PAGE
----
2609 Once committed to conversion, the heart learns to pray in faith. Faith is a filial adherence to God beyond what we feel and understand. It is possible because the beloved Son gives us access to the Father. He can ask us to "seek" and to "knock," since he himself is the door and the way.65

2610 Just as Jesus prays to the Father and gives thanks before receiving his gifts, so he teaches us filial boldness: "Whatever you ask in prayer, believe that you receive it, and you will."66 Such is the power of prayer and of faith that does not doubt: "all things are possible to him who believes."67 Jesus is as saddened by the "lack of faith" of his own neighbors and the "little faith" of his own disciples68 as he is struck with admiration at the great faith of the Roman centurion and the Canaanite woman.69

2611 The prayer of faith consists not only in saying "Lord, Lord," but in disposing the heart to do the will of the Father.70 Jesus calls his disciples to bring into their prayer this concern for cooperating with the divine plan.71

2612 In Jesus "the Kingdom of God is at hand."72 He calls his hearers to conversion and faith, but also to watchfulness. In prayer the disciple keeps watch, attentive to Him Who Is and Him Who Comes, in memory of his first coming in the lowliness of the flesh, and in the hope of his second coming in glory.73 In communion with their Master, the disciples' prayer is a battle; only by keeping watch in prayer can one avoid falling into temptation.74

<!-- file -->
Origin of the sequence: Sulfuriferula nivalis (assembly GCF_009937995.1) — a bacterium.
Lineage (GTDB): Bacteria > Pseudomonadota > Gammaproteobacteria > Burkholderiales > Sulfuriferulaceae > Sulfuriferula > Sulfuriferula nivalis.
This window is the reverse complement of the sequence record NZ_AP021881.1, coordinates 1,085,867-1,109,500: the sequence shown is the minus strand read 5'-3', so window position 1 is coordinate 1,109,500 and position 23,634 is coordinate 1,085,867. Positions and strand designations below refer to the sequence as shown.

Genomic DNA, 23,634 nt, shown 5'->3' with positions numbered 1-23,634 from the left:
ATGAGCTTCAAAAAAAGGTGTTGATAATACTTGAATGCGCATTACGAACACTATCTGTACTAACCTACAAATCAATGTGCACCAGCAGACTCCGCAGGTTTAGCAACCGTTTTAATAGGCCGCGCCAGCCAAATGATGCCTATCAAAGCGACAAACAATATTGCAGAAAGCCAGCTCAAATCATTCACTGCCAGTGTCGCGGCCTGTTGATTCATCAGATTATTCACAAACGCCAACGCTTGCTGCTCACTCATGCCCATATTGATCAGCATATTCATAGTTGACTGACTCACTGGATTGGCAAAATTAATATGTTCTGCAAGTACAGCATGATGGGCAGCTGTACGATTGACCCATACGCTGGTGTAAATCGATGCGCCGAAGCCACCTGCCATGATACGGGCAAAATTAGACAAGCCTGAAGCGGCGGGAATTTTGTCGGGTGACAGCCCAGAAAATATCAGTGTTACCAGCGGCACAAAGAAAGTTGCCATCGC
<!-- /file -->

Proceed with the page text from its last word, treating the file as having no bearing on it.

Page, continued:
2613 Three principal parables on prayer are transmitted to us by St. Luke:
- The first, "the importunate friend,"75 invites us to urgent prayer: "Knock, and it will be opened to you." To the one who prays like this, the heavenly Father will "give whatever he needs," and above all the Holy Spirit who contains all gifts.
- The second, "the importunate widow,"76 is centered on one of the qualities of prayer: it is necessary to pray always without ceasing and with the patience of faith. "and yet, when the Son of Man comes, will he find faith on earth?"
- The third parable, "the Pharisee and the tax collector,"77 concerns the humility of the heart that prays. "God, be merciful to me a sinner!" the Church continues to make this prayer its own: Kyrie eleison!

2614 When Jesus openly entrusts to his disciples the mystery of prayer to the Father, he reveals to them what their prayer and ours must be, once he has returned to the Father in his glorified humanity. What is new is to "ask in his name."78 Faith in the Son introduces the disciples into the knowledge of the Father, because Jesus is "the way, and the truth, and the life."79 Faith bears its fruit in love: it means keeping the word and the commandments of Jesus, it means abiding with him in the Father who, in him, so loves us that he abides with us. In this new covenant the certitude that our petitions will be heard is founded on the prayer of Jesus.80

2615 Even more, what the Father gives us when our prayer is united with that of Jesus is "another Counselor, to be with you for ever, even the Spirit of truth."81 This new dimension of prayer and of its circumstances is displayed throughout the farewell discourse.82 In the Holy Spirit, Christian prayer is a communion of love with the Father, not only through Christ but also in him: "Hitherto you have asked nothing in my name; ask, and you will receive, that your joy may be full."8

IN BRIEF

2621 In his teaching, Jesus teaches his disciples to pray with a purified heart, with lively and persevering faith, with filial boldness. He calls them to vigilance and invites them to present their petitions to God in his name. Jesus Christ himself answers prayers addressed to him.

The following excerpt comes from Tertullian’s “On Prayer” (1).